New Developmentalism

On September 29, 2010 a group of development economists primarily from Latin America signed the 10 Theses on New Developmentalism. It was a Keynesian and structuralist reaction after the failure of the Washington Consensus (the neoliberal development dogma)  as well as the unfolding of the global financial crisis. Here are the theses in short (I compressed them – some highlighting also is mine -, for a detailed listing see the link above):

  1. Economic development is a structural process of utilizing all available domestic resources to provide the maximum environmentally sustainable rate of capital accumulation building on incorporation of technical progress.
  2. Markets are the major locus of this process, but the state has a strategic role in providing the appropriate institutional framework to support this structural process.
  3. Economic development requires a national development strategy which seizes global opportunities, mitigates barriers to innovation created by excessively strong intellectual property regimes, assures financial stability, and creates investment opportunities to private entrepreneurs.
  4. Although the Schumpeterian (supply) side of the development process and strategic industrial policy are relevant, the demand side is where the major growth bottlenecks unfold.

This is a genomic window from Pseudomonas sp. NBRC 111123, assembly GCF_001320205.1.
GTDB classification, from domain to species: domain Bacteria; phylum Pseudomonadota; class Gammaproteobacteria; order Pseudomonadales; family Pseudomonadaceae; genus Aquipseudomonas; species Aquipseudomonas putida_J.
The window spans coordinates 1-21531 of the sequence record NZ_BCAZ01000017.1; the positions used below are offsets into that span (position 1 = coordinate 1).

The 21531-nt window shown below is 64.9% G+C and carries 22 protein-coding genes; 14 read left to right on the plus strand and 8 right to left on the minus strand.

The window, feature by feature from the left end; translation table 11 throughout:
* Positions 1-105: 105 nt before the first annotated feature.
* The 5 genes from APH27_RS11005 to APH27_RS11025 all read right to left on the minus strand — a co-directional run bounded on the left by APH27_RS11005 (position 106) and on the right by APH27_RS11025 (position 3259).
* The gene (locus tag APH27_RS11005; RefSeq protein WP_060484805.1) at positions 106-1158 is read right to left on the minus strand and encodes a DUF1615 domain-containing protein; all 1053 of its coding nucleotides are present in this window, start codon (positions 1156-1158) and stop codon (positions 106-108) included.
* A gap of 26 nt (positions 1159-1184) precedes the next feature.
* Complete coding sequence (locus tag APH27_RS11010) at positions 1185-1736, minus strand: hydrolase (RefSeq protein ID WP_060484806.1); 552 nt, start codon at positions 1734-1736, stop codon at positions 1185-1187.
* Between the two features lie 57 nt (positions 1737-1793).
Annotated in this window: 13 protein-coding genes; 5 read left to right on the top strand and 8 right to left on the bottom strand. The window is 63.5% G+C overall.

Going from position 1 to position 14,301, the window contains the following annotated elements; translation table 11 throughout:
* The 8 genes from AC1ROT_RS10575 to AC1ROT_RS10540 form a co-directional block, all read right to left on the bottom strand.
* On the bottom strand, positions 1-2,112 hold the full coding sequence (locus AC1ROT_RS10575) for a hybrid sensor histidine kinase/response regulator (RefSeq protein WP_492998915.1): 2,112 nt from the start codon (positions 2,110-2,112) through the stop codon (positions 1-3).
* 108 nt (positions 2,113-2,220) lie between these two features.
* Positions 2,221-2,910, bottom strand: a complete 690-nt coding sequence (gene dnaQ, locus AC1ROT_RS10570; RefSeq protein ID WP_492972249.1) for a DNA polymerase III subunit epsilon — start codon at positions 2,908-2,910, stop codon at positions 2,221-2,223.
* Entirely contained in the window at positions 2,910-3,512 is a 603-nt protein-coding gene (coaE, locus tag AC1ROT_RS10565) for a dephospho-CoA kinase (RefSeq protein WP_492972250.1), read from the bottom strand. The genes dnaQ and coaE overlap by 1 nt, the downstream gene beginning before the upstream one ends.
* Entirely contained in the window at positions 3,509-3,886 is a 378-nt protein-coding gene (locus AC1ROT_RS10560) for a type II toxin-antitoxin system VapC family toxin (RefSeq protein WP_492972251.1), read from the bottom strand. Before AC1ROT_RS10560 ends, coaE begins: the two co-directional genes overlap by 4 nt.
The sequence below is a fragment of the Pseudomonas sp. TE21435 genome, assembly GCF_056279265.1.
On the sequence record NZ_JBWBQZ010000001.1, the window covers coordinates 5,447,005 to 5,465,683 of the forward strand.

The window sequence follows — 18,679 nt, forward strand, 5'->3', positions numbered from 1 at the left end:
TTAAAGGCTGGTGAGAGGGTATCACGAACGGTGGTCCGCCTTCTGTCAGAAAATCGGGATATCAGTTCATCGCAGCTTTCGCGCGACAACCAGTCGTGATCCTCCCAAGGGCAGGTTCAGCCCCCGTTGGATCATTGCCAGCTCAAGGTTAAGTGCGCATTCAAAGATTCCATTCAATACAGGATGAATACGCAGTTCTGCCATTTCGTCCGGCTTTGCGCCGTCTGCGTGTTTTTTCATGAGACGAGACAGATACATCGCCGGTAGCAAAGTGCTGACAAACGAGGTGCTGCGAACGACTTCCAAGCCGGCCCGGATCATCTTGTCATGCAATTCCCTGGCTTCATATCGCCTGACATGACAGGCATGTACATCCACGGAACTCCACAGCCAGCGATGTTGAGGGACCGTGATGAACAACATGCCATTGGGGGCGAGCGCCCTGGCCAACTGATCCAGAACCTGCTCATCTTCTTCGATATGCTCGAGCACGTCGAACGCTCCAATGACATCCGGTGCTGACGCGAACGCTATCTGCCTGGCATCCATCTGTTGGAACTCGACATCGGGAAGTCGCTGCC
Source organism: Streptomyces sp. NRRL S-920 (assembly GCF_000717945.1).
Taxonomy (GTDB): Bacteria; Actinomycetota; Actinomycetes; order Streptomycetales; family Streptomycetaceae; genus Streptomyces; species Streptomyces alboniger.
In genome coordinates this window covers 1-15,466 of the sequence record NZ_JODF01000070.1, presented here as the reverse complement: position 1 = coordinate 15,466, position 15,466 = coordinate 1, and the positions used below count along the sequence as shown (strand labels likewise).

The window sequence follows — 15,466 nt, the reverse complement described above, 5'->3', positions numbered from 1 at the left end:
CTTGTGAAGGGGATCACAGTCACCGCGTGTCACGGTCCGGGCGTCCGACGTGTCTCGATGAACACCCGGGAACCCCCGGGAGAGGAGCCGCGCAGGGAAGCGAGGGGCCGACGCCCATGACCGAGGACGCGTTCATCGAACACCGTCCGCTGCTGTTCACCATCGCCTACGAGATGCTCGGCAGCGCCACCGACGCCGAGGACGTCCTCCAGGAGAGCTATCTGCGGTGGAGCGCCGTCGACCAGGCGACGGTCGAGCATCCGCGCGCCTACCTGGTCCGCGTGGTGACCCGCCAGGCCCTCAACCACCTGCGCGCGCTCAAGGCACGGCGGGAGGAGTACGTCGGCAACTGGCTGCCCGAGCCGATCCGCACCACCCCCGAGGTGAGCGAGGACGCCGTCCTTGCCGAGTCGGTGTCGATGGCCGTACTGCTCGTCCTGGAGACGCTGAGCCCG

5. The tendency of wages to increase more slowly than productivity growth is due to the existence of an abundant supply of labor and of the political economy of labor markets. A legal minimum wage, cash transfers to the poor could be used to neutralize this tendency to underpay labor.
  6. The tendency to cyclical overvaluation of the exchangerate in developing countries has been due to both the excessive reliance on external savings in the form of foreign capital flows and the Dutch disease in the context of excessively open capital markets and lack of appropriate regulation.
  7. Dutch disease may be characterized as a permanent overvaluation of the national currency due to Ricardian rents originated from the export of commodities based on natural resources or exports based on ultra cheap labor.
  8. Economic development should be financed essentially with domestic savings. Growth strategies that rely on foreign savings cause financial fragility.
  9. In order to provide the appropriate framework for development the government must ensure a stable long term relation between the public debt and GDP and a real exchange rate that takes account of the need to counter the adverse effects on the manufacturing industry of Dutch disease.
  10. To achieve long term development economic policies should pursue full employment as its primary goal, while assuring price and financial stability.


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